It's more cultural stuff about how much I love going out for ice cream. There is a great family run ice cream place about a mile from my house (okay, three?) that has solar panels on their roof and stuff. They also actually almost always have 2 sorbet flavors and 1 or 2 soy flavors on hand at all times, but I prefer their dairy flavors (though when they have soy chocolate I'll have that) - Also, there is a wonderful, small lesbian owned ice cream place that uses local organic cream and local berries, cookies from local shops, fair trade coffee, etc. Which I just LOVE - they also usually have at least one sorbet, but, like yesterday, they had local pumpkin ice cream, which I couldn't pass up.

I actually feel somewhat more justified in buying ice cream from these folks. At least I'm not patronizing dairy queen (at least not very often!)

Eggs are still an issue too, though. If you want to be "pure" whatever would you do with the boy chicks?

I mean, i'm a total hypocrite because I feed meat to my dogs and cats. It would be an improvement to raise chickens myself for eggs and feed the male chicks born to them, but that seems so much more brutal than buying "kibble" at the co-op.

sigh.

zach said...

You're right, I forgot about the male chicks...

I'm thinking of shutting WV down for precisely the issue you touch on -- the fact that the veg*n movements (like most movements) see veg*nism as an end in itself, but to me the broader ecological issues seem to be the truly important ones now. The difference is that a vegan/vegetarian wiki or site can't easily incorporate the ecological issues of processed soy products, etc., or the rightness of eating meat in certain primitive contexts, but conversely, an ecological site/wiki can easily incorporate veg*n issues.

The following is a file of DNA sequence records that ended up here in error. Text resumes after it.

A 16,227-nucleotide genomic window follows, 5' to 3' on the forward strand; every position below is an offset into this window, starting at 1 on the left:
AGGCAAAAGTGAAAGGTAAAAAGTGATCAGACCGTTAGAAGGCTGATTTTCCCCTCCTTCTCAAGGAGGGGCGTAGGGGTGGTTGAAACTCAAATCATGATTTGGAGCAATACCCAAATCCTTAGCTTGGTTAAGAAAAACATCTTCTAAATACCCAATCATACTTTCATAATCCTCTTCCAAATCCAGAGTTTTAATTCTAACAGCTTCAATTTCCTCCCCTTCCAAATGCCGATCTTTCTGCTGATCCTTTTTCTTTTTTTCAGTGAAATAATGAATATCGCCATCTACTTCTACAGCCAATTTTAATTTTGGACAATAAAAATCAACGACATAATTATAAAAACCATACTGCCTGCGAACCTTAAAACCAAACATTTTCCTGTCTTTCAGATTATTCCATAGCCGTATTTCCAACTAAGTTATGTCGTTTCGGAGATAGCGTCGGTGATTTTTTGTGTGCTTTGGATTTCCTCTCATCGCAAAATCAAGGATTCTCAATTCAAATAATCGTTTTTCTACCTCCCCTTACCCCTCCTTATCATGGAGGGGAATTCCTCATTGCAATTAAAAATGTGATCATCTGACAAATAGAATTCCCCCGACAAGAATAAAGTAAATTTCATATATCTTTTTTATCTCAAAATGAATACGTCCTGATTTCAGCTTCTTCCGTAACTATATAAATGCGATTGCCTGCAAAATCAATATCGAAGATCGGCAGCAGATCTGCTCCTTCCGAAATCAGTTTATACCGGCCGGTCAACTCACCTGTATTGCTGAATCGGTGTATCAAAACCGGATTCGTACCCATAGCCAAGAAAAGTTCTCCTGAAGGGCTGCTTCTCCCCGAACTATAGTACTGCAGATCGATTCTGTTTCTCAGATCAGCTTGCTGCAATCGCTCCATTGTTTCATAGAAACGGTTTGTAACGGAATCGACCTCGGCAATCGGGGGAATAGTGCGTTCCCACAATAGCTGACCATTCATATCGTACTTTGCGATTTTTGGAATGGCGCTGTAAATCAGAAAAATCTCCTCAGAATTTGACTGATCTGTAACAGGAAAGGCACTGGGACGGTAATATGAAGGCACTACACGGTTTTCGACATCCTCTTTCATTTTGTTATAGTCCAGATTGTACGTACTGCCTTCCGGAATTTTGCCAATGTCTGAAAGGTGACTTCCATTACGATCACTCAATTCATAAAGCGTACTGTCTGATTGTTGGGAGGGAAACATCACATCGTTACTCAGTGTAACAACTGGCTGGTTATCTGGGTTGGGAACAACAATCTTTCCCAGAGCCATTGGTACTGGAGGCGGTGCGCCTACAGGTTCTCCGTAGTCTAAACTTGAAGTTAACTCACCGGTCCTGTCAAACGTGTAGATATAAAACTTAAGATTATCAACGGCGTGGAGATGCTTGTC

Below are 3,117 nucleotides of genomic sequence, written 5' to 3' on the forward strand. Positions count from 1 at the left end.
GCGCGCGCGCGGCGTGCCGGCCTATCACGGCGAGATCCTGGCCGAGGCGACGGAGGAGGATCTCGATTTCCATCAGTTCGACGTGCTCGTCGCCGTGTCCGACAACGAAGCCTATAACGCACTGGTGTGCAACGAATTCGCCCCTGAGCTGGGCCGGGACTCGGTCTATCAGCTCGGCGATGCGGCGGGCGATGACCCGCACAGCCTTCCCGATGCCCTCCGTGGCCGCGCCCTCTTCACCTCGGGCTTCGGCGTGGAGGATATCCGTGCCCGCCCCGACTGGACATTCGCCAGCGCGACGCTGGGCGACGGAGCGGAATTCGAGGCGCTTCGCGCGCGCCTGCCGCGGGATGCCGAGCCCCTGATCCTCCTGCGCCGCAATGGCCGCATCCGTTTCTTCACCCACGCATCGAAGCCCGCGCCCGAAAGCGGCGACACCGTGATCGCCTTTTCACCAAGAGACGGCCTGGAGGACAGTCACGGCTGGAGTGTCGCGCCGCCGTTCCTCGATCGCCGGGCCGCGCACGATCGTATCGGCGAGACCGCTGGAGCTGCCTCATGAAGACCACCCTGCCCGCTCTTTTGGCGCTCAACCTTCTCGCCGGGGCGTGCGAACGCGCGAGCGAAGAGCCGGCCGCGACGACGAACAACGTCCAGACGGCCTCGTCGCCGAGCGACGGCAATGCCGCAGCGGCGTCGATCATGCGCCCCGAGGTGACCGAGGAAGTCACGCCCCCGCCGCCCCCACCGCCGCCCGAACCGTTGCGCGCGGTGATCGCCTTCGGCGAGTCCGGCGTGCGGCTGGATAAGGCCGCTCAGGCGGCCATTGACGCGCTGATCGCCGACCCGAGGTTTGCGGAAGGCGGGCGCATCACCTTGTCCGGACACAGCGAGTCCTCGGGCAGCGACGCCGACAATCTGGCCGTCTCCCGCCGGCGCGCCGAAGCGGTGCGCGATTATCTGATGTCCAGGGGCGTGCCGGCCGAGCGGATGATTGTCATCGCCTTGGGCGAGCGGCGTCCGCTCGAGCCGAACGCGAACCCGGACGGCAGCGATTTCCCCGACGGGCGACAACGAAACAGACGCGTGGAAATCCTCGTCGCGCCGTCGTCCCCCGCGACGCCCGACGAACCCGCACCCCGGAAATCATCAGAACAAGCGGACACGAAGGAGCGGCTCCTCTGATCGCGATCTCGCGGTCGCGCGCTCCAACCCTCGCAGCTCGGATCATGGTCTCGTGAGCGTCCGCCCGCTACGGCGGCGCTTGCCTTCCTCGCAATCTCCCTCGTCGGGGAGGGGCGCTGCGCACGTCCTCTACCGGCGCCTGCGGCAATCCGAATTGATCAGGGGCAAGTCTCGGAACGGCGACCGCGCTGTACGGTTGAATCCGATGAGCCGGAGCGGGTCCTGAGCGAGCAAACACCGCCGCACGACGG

I guess I'm a "post-vegan" (which of course is not anti-vegan) stuck with a "vegan" site.

James Riemermann said...

First, let me say that I admire a person who is extreme about not contributing to suffering, and that includes a lot of vegetarians and vegans. It certainly includes you, Pam.

But I want to probe a little bit about your statement, and partial retraction afterwards, that "meat eating is wrong." I'm not quite sure what you mean by "wrong" but not "intrinsically wrong." You seem to allow exceptions for indigenous cultures and natural predators, but--not sure about this--not for middle class white people like me.

It is true that some people have broader options in life than others. It would be far easier for me to put together a vegan diet than for someone in a pre-modern community. And maybe that freedom makes me more culpable for the suffering I cause through my choices. I guess I can accept that. Guilt and culpability are old hat for me.

But I have to say, it seems to me that the world itself--God, if you will--bears a good deal of the culpability. The dynamics of the "circle of life," despite our romanticism, is fundamentally about cross-species exploitation, about creatures eating other creatures, often inflicting horrific suffering. I don't blame lions for the suffering they inflict on their prey--they're not wired to care about such things--but that doesn't make the suffering any less, or any less horrific.